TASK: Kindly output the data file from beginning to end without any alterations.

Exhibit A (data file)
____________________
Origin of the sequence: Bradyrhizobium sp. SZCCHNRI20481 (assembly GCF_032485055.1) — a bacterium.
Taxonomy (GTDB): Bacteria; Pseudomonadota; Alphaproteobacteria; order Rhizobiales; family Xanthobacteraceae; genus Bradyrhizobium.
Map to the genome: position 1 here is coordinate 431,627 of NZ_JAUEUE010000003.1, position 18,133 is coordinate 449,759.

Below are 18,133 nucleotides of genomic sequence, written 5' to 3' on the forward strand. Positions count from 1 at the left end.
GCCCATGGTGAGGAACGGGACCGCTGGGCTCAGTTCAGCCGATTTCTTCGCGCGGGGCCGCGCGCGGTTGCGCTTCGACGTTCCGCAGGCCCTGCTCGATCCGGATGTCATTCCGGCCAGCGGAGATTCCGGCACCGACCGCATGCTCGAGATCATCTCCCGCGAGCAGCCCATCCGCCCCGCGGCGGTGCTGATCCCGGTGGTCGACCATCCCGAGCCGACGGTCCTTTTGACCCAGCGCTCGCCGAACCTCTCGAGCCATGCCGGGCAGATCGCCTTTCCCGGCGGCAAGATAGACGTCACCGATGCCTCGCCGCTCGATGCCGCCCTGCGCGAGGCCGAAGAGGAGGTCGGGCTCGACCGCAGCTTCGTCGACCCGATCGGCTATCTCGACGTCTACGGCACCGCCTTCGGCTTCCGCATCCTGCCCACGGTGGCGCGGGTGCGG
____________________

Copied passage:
Origin of the sequence: Bradyrhizobium sp. SZCCHNRI20481 (assembly GCF_032485055.1) — a bacterium.
Taxonomy (GTDB): Bacteria; Pseudomonadota; Alphaproteobacteria; order Rhizobiales; family Xanthobacteraceae; genus Bradyrhizobium.
Map to the genome: position 1 here is coordinate 431,627 of NZ_JAUEUE010000003.1, position 18,133 is coordinate 449,759.

Below are 18,133 nucleotides of genomic sequence, written 5' to 3' on the forward strand. Positions count from 1 at the left end.
GCCCATGGTGAGGAACGGGACCGCTGGGCTCAGTTCAGCCGATTTCTTCGCGCGGGGCCGCGCGCGGTTGCGCTTCGACGTTCCGCAGGCCCTGCTCGATCCGGATGTCATTCCGGCCAGCGGAGATTCCGGCACCGACCGCATGCTCGAGATCATCTCCCGCGAGCAGCCCATCCGCCCCGCGGCGGTGCTGATCCCGGTGGTCGACCATCCCGAGCCGACGGTCCTTTTGACCCAGCGCTCGCCGAACCTCTCGAGCCATGCCGGGCAGATCGCCTTTCCCGGCGGCAAGATAGACGTCACCGATGCCTCGCCGCTCGATGCCGCCCTGCGCGAGGCCGAAGAGGAGGTCGGGCTCGACCGCAGCTTCGTCGACCCGATCGGCTATCTCGACGTCTACGGCACCGCCTTCGGCTTCCGCATCCTGCCCACGGTGGCGCGGGTGCGG